You don’t usually take a second thought when you’re filling your lungs with fresh air. Breathing is an involuntary task, but asthma makes it hard for your body to get in that proper breath. During an attack, the airway narrows and constricts while producing fluid, and the asthma sufferer needs immediate medication to keep breathing. Even so, asthma patients need to look beyond these emergency treatments and get proactive about their condition.
What Causes Asthma?
Researchers have found several contributing factors for a person’s asthma, but the direct cause may look different for every sufferer. As far as experts can tell, the body simply reacts based on stimulating factors and inherited genes.
For instance, you have a higher risk of getting asthma if a blood relative already has the condition. You may also hold a higher risk if you’ve been diagnosed with another allergy.
At the same time, environmental factors aggravate the problem as well. Stress, common respiratory infections, medications, and food preservatives can all contribute to asthma.
In addition, you may develop asthma by working around fumes, chemicals, or cigarette smoke regularly. You should have concerns about secondhand smoke affecting the asthma too. If you smoke or have friends and family who smoke, you should quit the habit and disallow others to smoke around you.
Latest Therapies and Medications
Traditionally, asthma treatment consists of inhaled corticosteroids and other long- and short-acting inhaler medications. Doctors will prescribe these medications based on your specific case.
They will also encourage positive lifestyle changes, such as regular exercise and adequate house cleaning (to prevent air irritants). Still, researchers are seeking other treatments that may offer sufferers more options.
One recent treatment in developmental phases is a new drug called Fevipiprant. According to Professor Christopher Brightling from the University of Leicester, the drug provides a game-changing option for patients. Since it targets inflammatory cells that find their way into lungs, Fevipiprant could prevent severe attacks and save many lives.
During the trial phase, a group of 60 people took either the drug or a placebo. Then, researchers monitored them through symptoms, chest CT scans, lung function, and samples of the airway wall.
After the 12-week period, researchers found that patients taking Fevipiprant had improved a specific white blood cell count by 4 percent! Their new count stayed just above the normal range.
Next, one treatment that targets symptoms in asthma unrelated to allergies is imatinib. Doctors actually prescribe this drug for cancer patients as a chemotherapy.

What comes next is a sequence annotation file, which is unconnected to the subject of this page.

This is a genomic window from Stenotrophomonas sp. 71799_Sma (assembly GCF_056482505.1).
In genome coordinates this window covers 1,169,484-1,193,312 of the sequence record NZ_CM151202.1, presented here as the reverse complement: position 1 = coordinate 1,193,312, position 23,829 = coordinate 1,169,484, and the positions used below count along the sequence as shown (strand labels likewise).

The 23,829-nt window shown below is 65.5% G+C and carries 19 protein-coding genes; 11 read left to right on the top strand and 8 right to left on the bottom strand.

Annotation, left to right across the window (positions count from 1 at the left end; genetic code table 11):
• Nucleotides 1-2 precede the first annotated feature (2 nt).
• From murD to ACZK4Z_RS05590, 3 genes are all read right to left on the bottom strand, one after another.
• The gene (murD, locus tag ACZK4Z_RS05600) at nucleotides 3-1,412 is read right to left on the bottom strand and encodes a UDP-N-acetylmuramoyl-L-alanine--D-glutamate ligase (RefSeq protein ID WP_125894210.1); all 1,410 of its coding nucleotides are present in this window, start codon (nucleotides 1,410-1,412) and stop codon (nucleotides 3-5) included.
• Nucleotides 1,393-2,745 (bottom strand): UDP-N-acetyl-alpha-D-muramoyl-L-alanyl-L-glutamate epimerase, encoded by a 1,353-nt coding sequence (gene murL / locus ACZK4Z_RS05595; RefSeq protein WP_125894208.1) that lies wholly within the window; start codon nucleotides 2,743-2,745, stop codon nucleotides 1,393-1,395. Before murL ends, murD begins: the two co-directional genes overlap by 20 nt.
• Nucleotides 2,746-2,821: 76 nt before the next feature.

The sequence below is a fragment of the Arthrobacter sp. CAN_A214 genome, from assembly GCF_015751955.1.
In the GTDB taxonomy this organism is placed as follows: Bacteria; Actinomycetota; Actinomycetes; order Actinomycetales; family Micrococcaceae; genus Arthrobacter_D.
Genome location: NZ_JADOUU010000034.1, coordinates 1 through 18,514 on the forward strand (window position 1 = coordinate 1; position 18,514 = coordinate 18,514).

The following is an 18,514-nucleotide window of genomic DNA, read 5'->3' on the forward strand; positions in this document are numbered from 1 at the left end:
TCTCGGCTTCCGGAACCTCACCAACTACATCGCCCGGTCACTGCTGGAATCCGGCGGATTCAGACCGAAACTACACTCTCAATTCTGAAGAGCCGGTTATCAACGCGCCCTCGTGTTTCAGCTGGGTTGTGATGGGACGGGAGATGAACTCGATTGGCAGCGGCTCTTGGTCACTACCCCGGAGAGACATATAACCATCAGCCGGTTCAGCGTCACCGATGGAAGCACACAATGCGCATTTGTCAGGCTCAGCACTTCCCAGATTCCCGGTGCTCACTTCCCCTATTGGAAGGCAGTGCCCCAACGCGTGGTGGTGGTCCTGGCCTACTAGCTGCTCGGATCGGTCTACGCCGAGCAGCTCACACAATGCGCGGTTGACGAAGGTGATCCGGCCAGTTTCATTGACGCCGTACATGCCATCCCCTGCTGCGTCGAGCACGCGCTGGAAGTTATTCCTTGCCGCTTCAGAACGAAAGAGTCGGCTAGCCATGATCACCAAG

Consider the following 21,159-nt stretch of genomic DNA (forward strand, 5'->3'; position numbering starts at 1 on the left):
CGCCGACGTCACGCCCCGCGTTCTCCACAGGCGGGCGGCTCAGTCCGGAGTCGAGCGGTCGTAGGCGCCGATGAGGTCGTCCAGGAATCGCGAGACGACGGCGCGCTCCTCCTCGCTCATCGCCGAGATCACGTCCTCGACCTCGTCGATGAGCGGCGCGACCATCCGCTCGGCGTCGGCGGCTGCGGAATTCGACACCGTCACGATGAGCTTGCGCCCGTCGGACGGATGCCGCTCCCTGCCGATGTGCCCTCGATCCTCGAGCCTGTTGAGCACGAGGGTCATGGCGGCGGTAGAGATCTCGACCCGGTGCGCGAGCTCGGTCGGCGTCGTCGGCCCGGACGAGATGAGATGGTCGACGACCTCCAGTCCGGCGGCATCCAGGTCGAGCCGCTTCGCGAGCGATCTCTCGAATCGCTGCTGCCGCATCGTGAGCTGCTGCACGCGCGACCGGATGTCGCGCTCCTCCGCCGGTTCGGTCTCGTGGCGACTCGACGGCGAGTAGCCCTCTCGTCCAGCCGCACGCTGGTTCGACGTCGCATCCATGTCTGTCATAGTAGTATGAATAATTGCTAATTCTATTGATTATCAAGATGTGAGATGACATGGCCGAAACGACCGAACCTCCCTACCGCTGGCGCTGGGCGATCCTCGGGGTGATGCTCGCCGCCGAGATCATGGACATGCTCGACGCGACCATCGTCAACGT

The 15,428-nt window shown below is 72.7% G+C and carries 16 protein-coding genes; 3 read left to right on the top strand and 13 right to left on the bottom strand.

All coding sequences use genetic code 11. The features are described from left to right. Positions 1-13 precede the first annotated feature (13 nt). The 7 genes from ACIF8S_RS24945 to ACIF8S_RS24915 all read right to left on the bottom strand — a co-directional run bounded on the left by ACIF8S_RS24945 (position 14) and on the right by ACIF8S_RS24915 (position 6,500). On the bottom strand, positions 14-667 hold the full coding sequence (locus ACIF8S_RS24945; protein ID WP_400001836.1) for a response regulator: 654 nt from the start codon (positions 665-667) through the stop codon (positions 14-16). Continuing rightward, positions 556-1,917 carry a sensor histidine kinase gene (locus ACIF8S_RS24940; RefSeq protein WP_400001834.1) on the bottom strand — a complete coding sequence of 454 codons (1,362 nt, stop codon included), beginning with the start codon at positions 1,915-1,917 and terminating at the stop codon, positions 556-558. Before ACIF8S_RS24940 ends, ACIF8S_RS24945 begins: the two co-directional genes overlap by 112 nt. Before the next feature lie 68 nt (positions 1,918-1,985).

However, it has shown to stop the growth of mast cells, a contributing factor suspected in asthma cases. For long-term use, the drug does show a high drop-out rate.
Finally, another treatment showing promise is being developed by scientists at the Monash Biomedicine Discovery Institute. This treatment actually uses adult stem cells to reduce inflammation and repair lung damage. If the therapy withstands all phases of testing, it will provide an all-in-one option for sufferers.
WATCH: Is your job making your asthma worse?
Where You Live
As an asthma sufferer, where you live can have a direct effect on your condition. To combat environmental irritants, the Asthma and Allergy Foundation of America creates a list every year for the worst cities for asthma sufferers. Consider the risks of where you live.
This city has an abundance of risk factors, resulting in an overwhelming portion of its pediatric hospital visits. The city has its relaxed smoking standards, factory pollution, and high pollen counts to thank for causing its 14 percent of asthmatic children.
The beautiful Virginia area also doesn’t prove the best spot for asthmatics. It battles smog, allergens, and poverty rates that contribute to poor asthma treatment.
In this city, thousands of children visit the ER each year due to asthma. The condition is such a problem that the community offers free asthma education through its Community Asthma Prevention Program.
Here, asthma patients still suffer greatly, although the city restricts smoking and scores well on allergens. Many people in Detroit may not have the money to get proper asthma treatment.
5. Oklahoma City
Ranking as number 5 on this list, the city has problems with high ozone and few asthma specialists. Also, many patients cannot afford good insurance and medical care.
Having an adequate long-term plan for asthma treatment is necessary to reduce the condition’s life-threatening effects. Thankfully, researchers have not given up on studying new treatments. Sufferers should work with their doctors by exploring all available options and avoiding places and situations that may exacerbate their condition.